With Ryan Kelly and Jordan Hamilton, two highly regarded frontcourt players, recently giving commitments to Duke and Texas, respectively, the battle for the top undeclared players in the country should continue to heat up to a fever pitch as the early signing period approaches. As these recruiting battles take shape, college programs make concerted pushes toward gaining pledges from prospects, sometimes even targeting only the one prospect that the program feels will put it over the top in its quest for the national championship.
For example, the 2007-08 version of coach John Calipari's Memphis Tigers featured only one freshman playing a prominent role. With talented players such as Chris Douglas-Roberts and Joey Dorsey already with Memphis, the Tigers believed they only needed a talented point guard to transform a good team into a great team. Enter all-world point guard Derrick Rose, who assumed the controls for Memphis and guided the Tigers to an appearance in the national title game last season.
A few college programs have already assembled talented recruiting classes and continue to search for that one piece to gain the competitive edge they need. Also, some programs have started to build reputations and become players on the national scene and need a signature recruit to cement their presence on the national recruiting trail.
These five recruiting battles warrant paying close attention to -- all for different reasons -- as the early signing period draws closer.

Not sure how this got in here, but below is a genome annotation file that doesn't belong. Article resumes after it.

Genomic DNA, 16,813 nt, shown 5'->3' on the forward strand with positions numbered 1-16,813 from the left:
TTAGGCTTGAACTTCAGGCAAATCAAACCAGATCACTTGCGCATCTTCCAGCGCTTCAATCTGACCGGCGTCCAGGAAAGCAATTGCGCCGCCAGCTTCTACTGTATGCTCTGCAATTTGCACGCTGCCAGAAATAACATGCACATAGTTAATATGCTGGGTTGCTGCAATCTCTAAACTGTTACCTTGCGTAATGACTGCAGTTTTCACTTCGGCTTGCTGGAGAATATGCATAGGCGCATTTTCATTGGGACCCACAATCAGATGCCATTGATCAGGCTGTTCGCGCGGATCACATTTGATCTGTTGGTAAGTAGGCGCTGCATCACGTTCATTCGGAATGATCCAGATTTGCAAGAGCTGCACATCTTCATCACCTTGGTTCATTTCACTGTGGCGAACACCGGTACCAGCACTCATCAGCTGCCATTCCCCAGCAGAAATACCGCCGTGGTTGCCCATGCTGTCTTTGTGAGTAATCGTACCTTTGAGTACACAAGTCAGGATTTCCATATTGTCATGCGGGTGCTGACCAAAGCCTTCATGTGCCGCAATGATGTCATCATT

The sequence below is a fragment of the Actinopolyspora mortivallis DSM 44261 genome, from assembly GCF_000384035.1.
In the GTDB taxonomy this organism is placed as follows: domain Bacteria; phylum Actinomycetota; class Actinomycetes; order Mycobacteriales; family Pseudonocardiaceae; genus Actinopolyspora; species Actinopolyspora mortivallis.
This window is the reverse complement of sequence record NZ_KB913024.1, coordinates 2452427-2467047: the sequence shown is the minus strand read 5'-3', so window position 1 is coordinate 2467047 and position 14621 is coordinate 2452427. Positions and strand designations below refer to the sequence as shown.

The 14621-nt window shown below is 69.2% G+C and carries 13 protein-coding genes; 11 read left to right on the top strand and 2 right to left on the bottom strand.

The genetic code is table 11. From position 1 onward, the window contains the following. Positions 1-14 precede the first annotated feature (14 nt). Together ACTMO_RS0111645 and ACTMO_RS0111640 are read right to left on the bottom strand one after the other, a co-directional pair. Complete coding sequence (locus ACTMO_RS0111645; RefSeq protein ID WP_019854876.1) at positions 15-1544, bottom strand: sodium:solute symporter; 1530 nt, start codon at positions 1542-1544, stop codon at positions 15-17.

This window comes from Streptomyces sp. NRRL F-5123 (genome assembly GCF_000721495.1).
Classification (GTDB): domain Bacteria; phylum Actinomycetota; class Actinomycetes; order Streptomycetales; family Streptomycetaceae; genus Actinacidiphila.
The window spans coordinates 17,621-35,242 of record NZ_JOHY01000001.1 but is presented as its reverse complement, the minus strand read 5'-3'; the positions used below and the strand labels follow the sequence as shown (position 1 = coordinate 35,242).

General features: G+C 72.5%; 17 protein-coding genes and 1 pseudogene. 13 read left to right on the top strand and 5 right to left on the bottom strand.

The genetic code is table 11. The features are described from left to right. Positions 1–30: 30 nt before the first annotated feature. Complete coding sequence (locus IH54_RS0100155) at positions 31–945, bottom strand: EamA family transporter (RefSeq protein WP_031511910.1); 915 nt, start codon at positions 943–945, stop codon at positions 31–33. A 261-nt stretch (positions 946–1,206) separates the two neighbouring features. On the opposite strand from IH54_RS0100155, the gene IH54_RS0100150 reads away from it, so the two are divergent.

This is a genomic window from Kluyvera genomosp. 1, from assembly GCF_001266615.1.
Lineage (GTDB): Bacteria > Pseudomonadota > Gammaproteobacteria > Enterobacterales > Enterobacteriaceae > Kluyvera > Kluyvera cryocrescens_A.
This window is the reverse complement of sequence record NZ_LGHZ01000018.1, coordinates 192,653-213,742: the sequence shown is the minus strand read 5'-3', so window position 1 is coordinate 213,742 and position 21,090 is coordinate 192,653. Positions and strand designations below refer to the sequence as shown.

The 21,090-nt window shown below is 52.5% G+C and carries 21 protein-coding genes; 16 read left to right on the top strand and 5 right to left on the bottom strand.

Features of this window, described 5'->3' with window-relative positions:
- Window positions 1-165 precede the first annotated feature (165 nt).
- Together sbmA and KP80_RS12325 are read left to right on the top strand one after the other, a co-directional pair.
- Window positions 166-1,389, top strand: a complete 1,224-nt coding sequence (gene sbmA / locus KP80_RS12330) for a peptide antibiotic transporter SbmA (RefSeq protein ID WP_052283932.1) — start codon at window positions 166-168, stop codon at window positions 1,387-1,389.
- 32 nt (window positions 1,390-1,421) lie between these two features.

Choices involved: Kansas, Memphis
Kansas and Memphis have both drawn the proverbial "line in the sand" as these two programs, riding the success of last season's epic battle for the national championship, battle off the court for the nation's top talent. Henry could provide both programs with an elite prospect at the shooting guard spot, a player capable of creating his own offense in addition to using his brute strength to harass opponents on the defensive end. Kansas presently has no prospects in its 2009 class, and getting a commitment from Henry would get the Jayhawks rolling rather quickly and emphatically. Memphis presently has two players in its 2009 class, PF Will Coleman and SF Darnell Dodson. Adding Henry would give the Tigers a talented backcourt prospect who would go a long way toward bringing them a complete 2009 recruiting haul. Also, if 2008 recruit Tyreke Evans bolts early for the NBA after this upcoming season, the Tigers will need a viable scoring option from the perimeter.
Family ties have weaved a tangled web in this process. Carl Henry, Xavier's father, played at Kansas when Calipari was a Jayhawks' assistant coach. Calipari will have another Henry, Xavier's brother C.J., this season at Memphis. C.J. originally signed with Kansas but decided to pursue professional baseball -- signing with the New York Yankees -- instead of playing basketball at Kansas.
Choices: Arkansas, Clemson, Florida State, Georgia, Georgia Tech, Kansas, Kentucky, Memphis, North Carolina State
Favors has kept his recruiting close to the vest and probably will make a choice during the late signing period in April. He has a number of schools heavily pursuing him, and he still has a rather extensive list of programs that have his interest. Favors will provide the lucky basketball program that he chooses with a dynamic inside force who has a great deal of upside. Favors uses his impressive athletic gifts to impact the game on both ends of the court. He also rebounds the ball very well in as well as out of his area.
Both Georgia and Georgia Tech have interest in Favors, and the Georgia native reciprocates with interest in both programs. Competing out-of-state schools may have a tough time plucking Favors from the state of Georgia, but these programs, steeped in tradition and charismatic, great coaching, have managed to stay in the race for Favors' services. Expect the competition to remain fierce for the top interior player in the country.